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Are You Ready to Retire? The Answers to These Four Questions Will Tell You Just That

January 03, 2022

Much has been said in recent months about Canada’s current labour shortage. And while there are many factors contributing to this shortfall - including decreased immigration during COVID-19, the Canada Recovery Benefit, and some major skill gaps in select industries – retirement among Baby Boomers is one major contributing reason. There was a 20% drop in retirements from 2019 to 2020, in part courtesy of market uncertainty, but retirements are back on track in 2021. Baby Boomers, otherwise known as the demographic born between 1946 and 1965, are quickly collectively reaching that average Canadian retirement age of 64.6.

While this pending mass retirement boom is bad news for Canadian employers, it is great news for the retirees-to-be. Provided they are properly financially prepared for retirement, that is. Are you considering joining the snowbird ranks in the not-so-distant future? Are you ready to retire on your own terms?

Retirement looks different for everyone, and once you’ve decided how your ‘why’ impacts that you can get down to the nuts and bolts of how it will all work. “Rules of thumb around what age to retire at and how much money to have saved up prior to retirement don’t really work,” WealthCo’s Vice President of Sales, Tim Fox, shares. “There are so many different factors to consider, that there really is no one-size-fits-all answer. It’s a question that requires help from the financial planning experts in order to answer.”

Here we share four key questions that wannabe retirees need to answer in order to determine whether they are ready.

Question #1: Have you been doing retirement planning or retirement income planning?

“There is a huge difference between retirement planning and retirement income planning,” Fox points out. “At its purest form it’s all about disassembling assets that have taken you a lifetime to achieve. These assets vary from person to person. They key word here is income planning.”

Retirement planning can be exciting. Where will you live? How will you spend your days? What bucket list adventures will you embark on? Retirement income planning, carried out by working with your financial planner, will ensure that you can act on your retirement plans.

Question #2: Are you layering your income correctly?

Fox shares a great analogy when elaborating on this second question that potential retirees need to ask themselves.

“I liken it to a combination padlock. Imagine for a second that this combination padlock represents your retirement. What are the two key things that we need to open the lock? We’ll need the numbers for the combination, of course. But that’s only half of the answer - the numbers alone are not enough. We also need, and this is incredibly important, the sequence of those numbers. Without the right sequence, we’re not opening that lock. In retirement, the numbers represent the sources of income you have - your RRSP, CPP, pension, government benefits, etc. But the next step is the key - deciding on the sequence of that income is incredibly important in opening that retirement padlock. How we layer all of your income sources, which ones we take now and which ones we defer until later, are major decisions that need to be considered with your financial planner.”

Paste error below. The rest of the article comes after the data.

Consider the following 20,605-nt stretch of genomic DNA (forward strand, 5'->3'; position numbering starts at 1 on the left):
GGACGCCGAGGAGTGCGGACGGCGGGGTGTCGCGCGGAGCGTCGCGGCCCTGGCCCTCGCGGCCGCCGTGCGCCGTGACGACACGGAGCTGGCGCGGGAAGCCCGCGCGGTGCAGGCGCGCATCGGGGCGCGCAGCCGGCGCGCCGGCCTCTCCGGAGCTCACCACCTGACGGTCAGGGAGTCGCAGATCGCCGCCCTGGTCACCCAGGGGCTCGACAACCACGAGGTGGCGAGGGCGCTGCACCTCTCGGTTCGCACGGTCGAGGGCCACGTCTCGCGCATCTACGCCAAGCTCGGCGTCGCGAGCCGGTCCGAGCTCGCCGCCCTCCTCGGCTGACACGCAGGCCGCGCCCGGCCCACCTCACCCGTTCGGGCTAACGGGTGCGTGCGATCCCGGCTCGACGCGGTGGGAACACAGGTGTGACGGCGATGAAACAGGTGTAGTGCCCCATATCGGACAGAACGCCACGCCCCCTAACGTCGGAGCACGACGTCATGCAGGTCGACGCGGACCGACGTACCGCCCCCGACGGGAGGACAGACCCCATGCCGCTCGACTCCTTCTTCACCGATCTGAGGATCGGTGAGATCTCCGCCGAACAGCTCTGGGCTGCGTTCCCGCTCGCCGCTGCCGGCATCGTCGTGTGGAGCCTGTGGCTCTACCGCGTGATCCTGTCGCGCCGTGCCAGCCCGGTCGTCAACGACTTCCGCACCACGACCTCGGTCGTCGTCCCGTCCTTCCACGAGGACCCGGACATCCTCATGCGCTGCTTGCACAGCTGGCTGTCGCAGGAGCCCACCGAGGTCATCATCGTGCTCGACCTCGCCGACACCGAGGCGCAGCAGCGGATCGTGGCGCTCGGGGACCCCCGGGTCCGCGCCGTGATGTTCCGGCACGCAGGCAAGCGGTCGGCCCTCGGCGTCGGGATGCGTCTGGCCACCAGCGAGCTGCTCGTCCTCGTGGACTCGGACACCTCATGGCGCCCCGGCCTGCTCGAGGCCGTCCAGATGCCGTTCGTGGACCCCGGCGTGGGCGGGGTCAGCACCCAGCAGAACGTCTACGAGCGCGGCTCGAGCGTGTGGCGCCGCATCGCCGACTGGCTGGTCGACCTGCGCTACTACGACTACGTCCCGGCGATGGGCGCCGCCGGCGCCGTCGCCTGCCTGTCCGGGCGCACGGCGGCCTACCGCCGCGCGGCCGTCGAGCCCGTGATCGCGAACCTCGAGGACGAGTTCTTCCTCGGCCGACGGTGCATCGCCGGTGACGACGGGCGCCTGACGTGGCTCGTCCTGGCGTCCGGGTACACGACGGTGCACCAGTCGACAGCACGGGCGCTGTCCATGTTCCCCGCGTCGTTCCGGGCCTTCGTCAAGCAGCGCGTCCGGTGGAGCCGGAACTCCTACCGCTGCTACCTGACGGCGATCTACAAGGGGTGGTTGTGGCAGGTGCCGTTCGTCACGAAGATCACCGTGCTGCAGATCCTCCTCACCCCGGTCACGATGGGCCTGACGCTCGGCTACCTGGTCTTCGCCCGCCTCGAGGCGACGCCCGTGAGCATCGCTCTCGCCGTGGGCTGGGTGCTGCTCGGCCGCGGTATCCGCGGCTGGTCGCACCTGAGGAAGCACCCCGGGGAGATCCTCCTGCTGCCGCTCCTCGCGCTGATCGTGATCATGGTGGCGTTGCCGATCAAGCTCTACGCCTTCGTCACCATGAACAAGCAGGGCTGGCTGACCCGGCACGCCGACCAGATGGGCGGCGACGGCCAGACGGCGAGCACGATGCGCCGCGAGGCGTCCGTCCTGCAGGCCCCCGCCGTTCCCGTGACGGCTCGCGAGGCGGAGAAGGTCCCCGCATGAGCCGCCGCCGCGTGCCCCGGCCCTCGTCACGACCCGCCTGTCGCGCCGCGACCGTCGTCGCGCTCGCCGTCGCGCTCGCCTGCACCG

Question #3: What strategy do you have for drawing income when markets are down?

The harsh reality is that the markets just don’t care about your retirement plans. Fox shares a dim scenario, albeit one that potential retirees need to fully consider. “Imagine that it’s the first Monday morning of your retirement. You sleep in, come to the kitchen for a cup of coffee, turn on the news…only to find out that the market is down 10, 20, or even 30%. What now? What do you do? Go back to work and delay your retirement? Live on less income than originally planned? Take on more risk with your portfolio to try and earn back what you just lost? It’s important to have a strategy in place that can handle market volatility and one that will allow you to continue with your retirement as planned.”

This strategy is a cash wedge. A cash wedge is liquid savings that can be drawn upon in the case of market volatility. This is an incredibly important safety net that will allow you to continue right along with your first Monday morning of retirement without batting an eye at the market that is conspiring to derail your carefully laid plans.

Good retirement planning requires monitoring and updates with your integrated planning team.

Question #4: Do you have a formal documented financial plan to tie this all together?

And finally, do you have a financial plan that ties your income planning, your income layering, and your cash wedge all together?

“The true value isn’t in building the plan, the value is in changing the plan,” Fox explains. “Your retirement plan will need to reflect the things you can’t anticipate. Life will get in the way, so the plan will change. There is such tremendous value in having this financial plan to help guide intentional decision-making, to help you avoid blind spots, and help you to reach your retirement goals.”

It's never too early, or too late, to starting planning for that magical day when you can start living the retirement of your dreams. Connect with your Integrated Advisory financial planner to get started on planning for that day.

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